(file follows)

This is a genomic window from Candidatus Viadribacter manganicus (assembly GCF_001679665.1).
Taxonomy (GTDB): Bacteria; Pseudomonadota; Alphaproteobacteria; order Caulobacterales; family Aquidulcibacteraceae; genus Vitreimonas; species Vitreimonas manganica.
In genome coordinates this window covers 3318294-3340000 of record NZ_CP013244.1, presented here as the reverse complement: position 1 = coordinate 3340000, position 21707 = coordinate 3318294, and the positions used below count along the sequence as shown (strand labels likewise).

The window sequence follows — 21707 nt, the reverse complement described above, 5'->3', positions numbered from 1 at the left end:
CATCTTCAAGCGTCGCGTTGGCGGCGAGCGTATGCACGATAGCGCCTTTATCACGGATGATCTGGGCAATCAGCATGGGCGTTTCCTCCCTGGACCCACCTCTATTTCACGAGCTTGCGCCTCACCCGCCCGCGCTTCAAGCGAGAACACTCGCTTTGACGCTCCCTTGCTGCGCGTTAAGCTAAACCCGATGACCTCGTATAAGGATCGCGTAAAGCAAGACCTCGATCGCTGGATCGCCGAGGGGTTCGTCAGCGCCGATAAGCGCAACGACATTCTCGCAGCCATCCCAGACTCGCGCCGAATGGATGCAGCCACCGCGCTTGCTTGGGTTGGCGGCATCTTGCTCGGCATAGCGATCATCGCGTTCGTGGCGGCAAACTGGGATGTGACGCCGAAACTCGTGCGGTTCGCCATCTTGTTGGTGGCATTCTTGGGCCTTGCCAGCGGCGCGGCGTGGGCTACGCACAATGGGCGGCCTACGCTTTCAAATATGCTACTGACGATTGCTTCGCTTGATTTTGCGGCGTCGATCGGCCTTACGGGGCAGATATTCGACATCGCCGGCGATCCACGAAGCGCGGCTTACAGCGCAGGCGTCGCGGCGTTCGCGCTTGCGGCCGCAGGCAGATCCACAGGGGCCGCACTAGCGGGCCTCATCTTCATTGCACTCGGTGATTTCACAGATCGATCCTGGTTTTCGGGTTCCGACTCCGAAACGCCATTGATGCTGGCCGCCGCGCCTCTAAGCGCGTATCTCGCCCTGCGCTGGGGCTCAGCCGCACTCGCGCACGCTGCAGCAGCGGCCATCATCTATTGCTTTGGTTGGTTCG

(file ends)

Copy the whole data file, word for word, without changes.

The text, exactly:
This is a genomic window from Candidatus Viadribacter manganicus (assembly GCF_001679665.1).
Taxonomy (GTDB): Bacteria; Pseudomonadota; Alphaproteobacteria; order Caulobacterales; family Aquidulcibacteraceae; genus Vitreimonas; species Vitreimonas manganica.
In genome coordinates this window covers 3318294-3340000 of record NZ_CP013244.1, presented here as the reverse complement: position 1 = coordinate 3340000, position 21707 = coordinate 3318294, and the positions used below count along the sequence as shown (strand labels likewise).

The window sequence follows — 21707 nt, the reverse complement described above, 5'->3', positions numbered from 1 at the left end:
CATCTTCAAGCGTCGCGTTGGCGGCGAGCGTATGCACGATAGCGCCTTTATCACGGATGATCTGGGCAATCAGCATGGGCGTTTCCTCCCTGGACCCACCTCTATTTCACGAGCTTGCGCCTCACCCGCCCGCGCTTCAAGCGAGAACACTCGCTTTGACGCTCCCTTGCTGCGCGTTAAGCTAAACCCGATGACCTCGTATAAGGATCGCGTAAAGCAAGACCTCGATCGCTGGATCGCCGAGGGGTTCGTCAGCGCCGATAAGCGCAACGACATTCTCGCAGCCATCCCAGACTCGCGCCGAATGGATGCAGCCACCGCGCTTGCTTGGGTTGGCGGCATCTTGCTCGGCATAGCGATCATCGCGTTCGTGGCGGCAAACTGGGATGTGACGCCGAAACTCGTGCGGTTCGCCATCTTGTTGGTGGCATTCTTGGGCCTTGCCAGCGGCGCGGCGTGGGCTACGCACAATGGGCGGCCTACGCTTTCAAATATGCTACTGACGATTGCTTCGCTTGATTTTGCGGCGTCGATCGGCCTTACGGGGCAGATATTCGACATCGCCGGCGATCCACGAAGCGCGGCTTACAGCGCAGGCGTCGCGGCGTTCGCGCTTGCGGCCGCAGGCAGATCCACAGGGGCCGCACTAGCGGGCCTCATCTTCATTGCACTCGGTGATTTCACAGATCGATCCTGGTTTTCGGGTTCCGACTCCGAAACGCCATTGATGCTGGCCGCCGCGCCTCTAAGCGCGTATCTCGCCCTGCGCTGGGGCTCAGCCGCACTCGCGCACGCTGCAGCAGCGGCCATCATCTATTGCTTTGGTTGGTTCG